Your insurance will skyrocket after crash.
One of the least fun parts of owning a car is paying through the nose for insurance. Sure, it’s technically the responsible thing to do. Besides that, it’s compulsory in nearly every U.S. state. Although though insurance can protect you from enormous bills, even in minor crunches like our old Tesla Model 3, insurance companies can still screw you with skyrocketing premiums, even after your first crash. These are the 10 most expensive states to get in an accident, as your rates will almost certainly hit the ceiling.
Insurance.com put this study together. In the interest of transparency, they did not sponsor TFL to produce this article. That said, their data offers some reference point for drivers who live in expensive states for car insurance.
Most expensive states for accident claims
The study strictly covers how much auto insurance rates jump after an accident, rather than which states are most expensive off the bat. After getting in an accident with $2,000 or more in damage, insurance rates rise 31 percent on average across the country. The worst state, though, sees drivers hit with a 48 percent spike in their premium after one crash.
- 10. District of Columbia ($2,438)
- 9. Minnesota ($2,503)
- 8. Georgia ($2,552)
- 7. Connecticut ($2,589)
- 6. Rhode Island ($2,591)
- 5. Delaware ($2,592)
- 4. Florida ($3,045)
- 3. California ($3,081)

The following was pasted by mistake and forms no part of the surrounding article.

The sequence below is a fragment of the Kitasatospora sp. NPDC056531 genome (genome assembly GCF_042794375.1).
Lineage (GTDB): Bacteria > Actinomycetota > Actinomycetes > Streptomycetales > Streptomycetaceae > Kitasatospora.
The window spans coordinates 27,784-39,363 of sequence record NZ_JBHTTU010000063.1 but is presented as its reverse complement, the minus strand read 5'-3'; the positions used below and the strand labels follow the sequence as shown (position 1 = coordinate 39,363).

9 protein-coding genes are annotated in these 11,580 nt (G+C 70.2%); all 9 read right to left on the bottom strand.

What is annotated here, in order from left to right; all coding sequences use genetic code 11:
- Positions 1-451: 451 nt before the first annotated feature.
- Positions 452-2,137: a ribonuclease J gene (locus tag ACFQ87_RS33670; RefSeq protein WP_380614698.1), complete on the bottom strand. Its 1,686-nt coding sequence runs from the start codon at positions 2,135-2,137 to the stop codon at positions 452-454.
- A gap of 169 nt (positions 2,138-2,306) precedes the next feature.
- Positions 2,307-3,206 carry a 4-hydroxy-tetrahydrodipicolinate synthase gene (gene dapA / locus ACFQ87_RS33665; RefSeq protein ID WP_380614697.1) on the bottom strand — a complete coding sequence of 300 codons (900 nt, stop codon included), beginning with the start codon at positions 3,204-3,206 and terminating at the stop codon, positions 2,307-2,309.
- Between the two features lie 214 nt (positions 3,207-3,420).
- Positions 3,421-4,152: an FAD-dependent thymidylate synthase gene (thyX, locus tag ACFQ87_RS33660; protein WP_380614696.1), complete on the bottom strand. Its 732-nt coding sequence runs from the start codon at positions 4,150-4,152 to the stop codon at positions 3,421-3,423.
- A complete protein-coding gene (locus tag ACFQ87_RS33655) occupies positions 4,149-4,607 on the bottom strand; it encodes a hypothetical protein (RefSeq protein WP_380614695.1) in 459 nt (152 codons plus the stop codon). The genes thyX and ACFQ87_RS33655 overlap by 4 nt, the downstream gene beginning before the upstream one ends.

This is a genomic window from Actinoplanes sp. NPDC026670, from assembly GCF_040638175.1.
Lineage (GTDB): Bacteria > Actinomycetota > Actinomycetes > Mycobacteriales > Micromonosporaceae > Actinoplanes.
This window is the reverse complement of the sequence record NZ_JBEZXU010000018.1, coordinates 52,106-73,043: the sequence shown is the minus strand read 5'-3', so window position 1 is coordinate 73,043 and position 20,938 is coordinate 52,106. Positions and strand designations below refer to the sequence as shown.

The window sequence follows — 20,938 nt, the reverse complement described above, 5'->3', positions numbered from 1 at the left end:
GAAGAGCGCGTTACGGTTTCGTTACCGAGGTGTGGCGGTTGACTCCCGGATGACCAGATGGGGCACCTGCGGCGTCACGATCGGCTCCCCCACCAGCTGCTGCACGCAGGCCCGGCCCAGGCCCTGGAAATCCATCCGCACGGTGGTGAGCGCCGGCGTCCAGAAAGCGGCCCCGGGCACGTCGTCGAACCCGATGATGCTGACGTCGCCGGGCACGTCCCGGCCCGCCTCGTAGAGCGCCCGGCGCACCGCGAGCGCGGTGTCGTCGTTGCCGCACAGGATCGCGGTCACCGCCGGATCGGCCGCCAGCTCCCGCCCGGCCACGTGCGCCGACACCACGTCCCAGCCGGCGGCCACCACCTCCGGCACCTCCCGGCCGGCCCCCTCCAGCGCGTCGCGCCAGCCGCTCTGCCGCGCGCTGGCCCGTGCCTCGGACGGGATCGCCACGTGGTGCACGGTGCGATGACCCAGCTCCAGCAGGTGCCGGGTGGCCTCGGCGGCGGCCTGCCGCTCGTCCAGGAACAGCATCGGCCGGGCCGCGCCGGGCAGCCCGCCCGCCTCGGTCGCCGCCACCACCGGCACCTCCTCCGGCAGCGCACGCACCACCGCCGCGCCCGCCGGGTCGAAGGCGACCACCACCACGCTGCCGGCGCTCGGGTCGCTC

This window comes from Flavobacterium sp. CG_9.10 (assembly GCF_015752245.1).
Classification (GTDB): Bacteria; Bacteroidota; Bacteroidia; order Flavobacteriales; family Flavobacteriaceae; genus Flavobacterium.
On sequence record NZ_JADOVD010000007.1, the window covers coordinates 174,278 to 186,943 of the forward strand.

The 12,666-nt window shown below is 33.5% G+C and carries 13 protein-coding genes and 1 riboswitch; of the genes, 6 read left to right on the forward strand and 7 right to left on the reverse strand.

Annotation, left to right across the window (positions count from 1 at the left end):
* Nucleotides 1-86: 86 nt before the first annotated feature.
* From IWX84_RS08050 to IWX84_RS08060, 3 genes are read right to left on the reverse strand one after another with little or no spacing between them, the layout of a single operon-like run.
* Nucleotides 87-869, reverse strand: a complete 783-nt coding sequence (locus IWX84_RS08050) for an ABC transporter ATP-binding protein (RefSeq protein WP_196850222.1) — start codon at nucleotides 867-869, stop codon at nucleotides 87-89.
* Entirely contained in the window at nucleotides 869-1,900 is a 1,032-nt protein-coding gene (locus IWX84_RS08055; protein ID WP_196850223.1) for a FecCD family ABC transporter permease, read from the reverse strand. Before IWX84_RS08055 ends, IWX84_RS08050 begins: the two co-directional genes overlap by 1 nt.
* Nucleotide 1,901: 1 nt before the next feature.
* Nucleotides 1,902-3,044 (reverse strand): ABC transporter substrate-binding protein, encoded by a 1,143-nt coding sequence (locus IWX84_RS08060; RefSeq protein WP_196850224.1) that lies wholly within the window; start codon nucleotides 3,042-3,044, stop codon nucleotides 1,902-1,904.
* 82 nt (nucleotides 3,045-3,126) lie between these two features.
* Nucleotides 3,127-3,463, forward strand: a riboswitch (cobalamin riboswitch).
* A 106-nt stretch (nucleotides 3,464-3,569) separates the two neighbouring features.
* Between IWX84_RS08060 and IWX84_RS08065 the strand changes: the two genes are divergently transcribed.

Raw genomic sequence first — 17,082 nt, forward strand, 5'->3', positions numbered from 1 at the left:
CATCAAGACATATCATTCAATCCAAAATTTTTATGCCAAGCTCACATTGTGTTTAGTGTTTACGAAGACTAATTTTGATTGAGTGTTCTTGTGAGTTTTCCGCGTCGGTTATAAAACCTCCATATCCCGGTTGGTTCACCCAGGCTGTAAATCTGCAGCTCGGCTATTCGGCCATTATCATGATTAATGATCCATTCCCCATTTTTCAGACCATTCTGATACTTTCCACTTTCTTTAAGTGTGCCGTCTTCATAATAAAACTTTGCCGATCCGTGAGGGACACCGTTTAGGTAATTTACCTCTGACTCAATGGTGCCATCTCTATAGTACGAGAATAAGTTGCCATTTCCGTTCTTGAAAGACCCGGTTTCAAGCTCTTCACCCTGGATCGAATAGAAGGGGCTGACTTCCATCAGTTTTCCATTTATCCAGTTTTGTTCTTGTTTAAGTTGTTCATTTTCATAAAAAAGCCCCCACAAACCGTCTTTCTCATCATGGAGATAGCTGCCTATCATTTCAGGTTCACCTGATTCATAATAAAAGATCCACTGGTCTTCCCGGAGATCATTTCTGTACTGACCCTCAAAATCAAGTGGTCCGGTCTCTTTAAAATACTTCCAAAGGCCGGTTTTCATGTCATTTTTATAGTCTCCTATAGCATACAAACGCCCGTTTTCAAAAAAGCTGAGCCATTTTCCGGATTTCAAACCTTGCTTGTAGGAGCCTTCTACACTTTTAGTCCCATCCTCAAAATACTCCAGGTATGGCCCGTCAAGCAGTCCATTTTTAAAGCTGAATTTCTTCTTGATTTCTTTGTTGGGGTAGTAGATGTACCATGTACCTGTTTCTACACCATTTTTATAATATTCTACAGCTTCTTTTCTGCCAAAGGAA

- 2. Louisiana ($3,348)
- 1. Michigan ($3,502)
If you live in Michigan, you already knew where this was heading. You already have the most expensive insurance overall of anywhere in the country. On average, Michigan drivers pay $2,368 per year or $197 per month. Get into a crash, though, and that rate spikes to $3,502 each year.
One thing the Insurance.com study’s release, repair costs contribute to the higher premiums. It states that costs have risen two-thirds between June 2000 and June 2019. One point the release doesn’t specifically mention, either, are that most of the top 10 on this list are “no-fault states”.
No-fault insurance helps pay for you and your passenger’s medical bills in a crash, regardless of who was at-fault. This is also called personal injury protection (PIP). Since no-fault states make insurers pay regardless, the premiums are higher for everyone. As of 2019, PIP is required in sixteen states, and optional in six others. No-fault states on this list include Michigan, Florida, Delaware and Minnesota. It’s optional in the District of Columbia.